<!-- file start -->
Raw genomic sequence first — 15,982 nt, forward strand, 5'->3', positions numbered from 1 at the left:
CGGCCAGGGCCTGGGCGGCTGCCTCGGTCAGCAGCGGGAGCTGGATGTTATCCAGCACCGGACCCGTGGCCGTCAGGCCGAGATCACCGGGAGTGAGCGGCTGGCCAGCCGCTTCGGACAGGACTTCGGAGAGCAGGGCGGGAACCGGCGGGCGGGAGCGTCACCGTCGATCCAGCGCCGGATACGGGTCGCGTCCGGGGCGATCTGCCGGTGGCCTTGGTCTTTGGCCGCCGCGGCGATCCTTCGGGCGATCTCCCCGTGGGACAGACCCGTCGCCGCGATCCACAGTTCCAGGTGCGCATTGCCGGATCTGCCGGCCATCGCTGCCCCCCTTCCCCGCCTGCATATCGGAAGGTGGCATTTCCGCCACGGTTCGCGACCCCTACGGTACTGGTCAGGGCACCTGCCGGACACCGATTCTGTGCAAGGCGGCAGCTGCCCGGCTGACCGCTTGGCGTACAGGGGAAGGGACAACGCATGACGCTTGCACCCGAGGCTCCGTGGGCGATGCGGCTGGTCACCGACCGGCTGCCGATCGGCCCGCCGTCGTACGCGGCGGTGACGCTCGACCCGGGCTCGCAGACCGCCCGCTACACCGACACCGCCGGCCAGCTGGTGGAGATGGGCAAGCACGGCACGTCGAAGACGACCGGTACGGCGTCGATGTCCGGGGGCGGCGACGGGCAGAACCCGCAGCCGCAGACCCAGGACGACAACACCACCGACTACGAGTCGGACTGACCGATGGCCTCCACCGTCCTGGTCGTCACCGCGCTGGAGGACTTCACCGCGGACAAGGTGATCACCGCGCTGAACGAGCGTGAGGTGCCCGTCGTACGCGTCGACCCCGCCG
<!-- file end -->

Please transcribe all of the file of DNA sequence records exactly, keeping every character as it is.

Raw genomic sequence first — 15,982 nt, forward strand, 5'->3', positions numbered from 1 at the left:
CGGCCAGGGCCTGGGCGGCTGCCTCGGTCAGCAGCGGGAGCTGGATGTTATCCAGCACCGGACCCGTGGCCGTCAGGCCGAGATCACCGGGAGTGAGCGGCTGGCCAGCCGCTTCGGACAGGACTTCGGAGAGCAGGGCGGGAACCGGCGGGCGGGAGCGTCACCGTCGATCCAGCGCCGGATACGGGTCGCGTCCGGGGCGATCTGCCGGTGGCCTTGGTCTTTGGCCGCCGCGGCGATCCTTCGGGCGATCTCCCCGTGGGACAGACCCGTCGCCGCGATCCACAGTTCCAGGTGCGCATTGCCGGATCTGCCGGCCATCGCTGCCCCCCTTCCCCGCCTGCATATCGGAAGGTGGCATTTCCGCCACGGTTCGCGACCCCTACGGTACTGGTCAGGGCACCTGCCGGACACCGATTCTGTGCAAGGCGGCAGCTGCCCGGCTGACCGCTTGGCGTACAGGGGAAGGGACAACGCATGACGCTTGCACCCGAGGCTCCGTGGGCGATGCGGCTGGTCACCGACCGGCTGCCGATCGGCCCGCCGTCGTACGCGGCGGTGACGCTCGACCCGGGCTCGCAGACCGCCCGCTACACCGACACCGCCGGCCAGCTGGTGGAGATGGGCAAGCACGGCACGTCGAAGACGACCGGTACGGCGTCGATGTCCGGGGGCGGCGACGGGCAGAACCCGCAGCCGCAGACCCAGGACGACAACACCACCGACTACGAGTCGGACTGACCGATGGCCTCCACCGTCCTGGTCGTCACCGCGCTGGAGGACTTCACCGCGGACAAGGTGATCACCGCGCTGAACGAGCGTGAGGTGCCCGTCGTACGCGTCGACCCCGCCG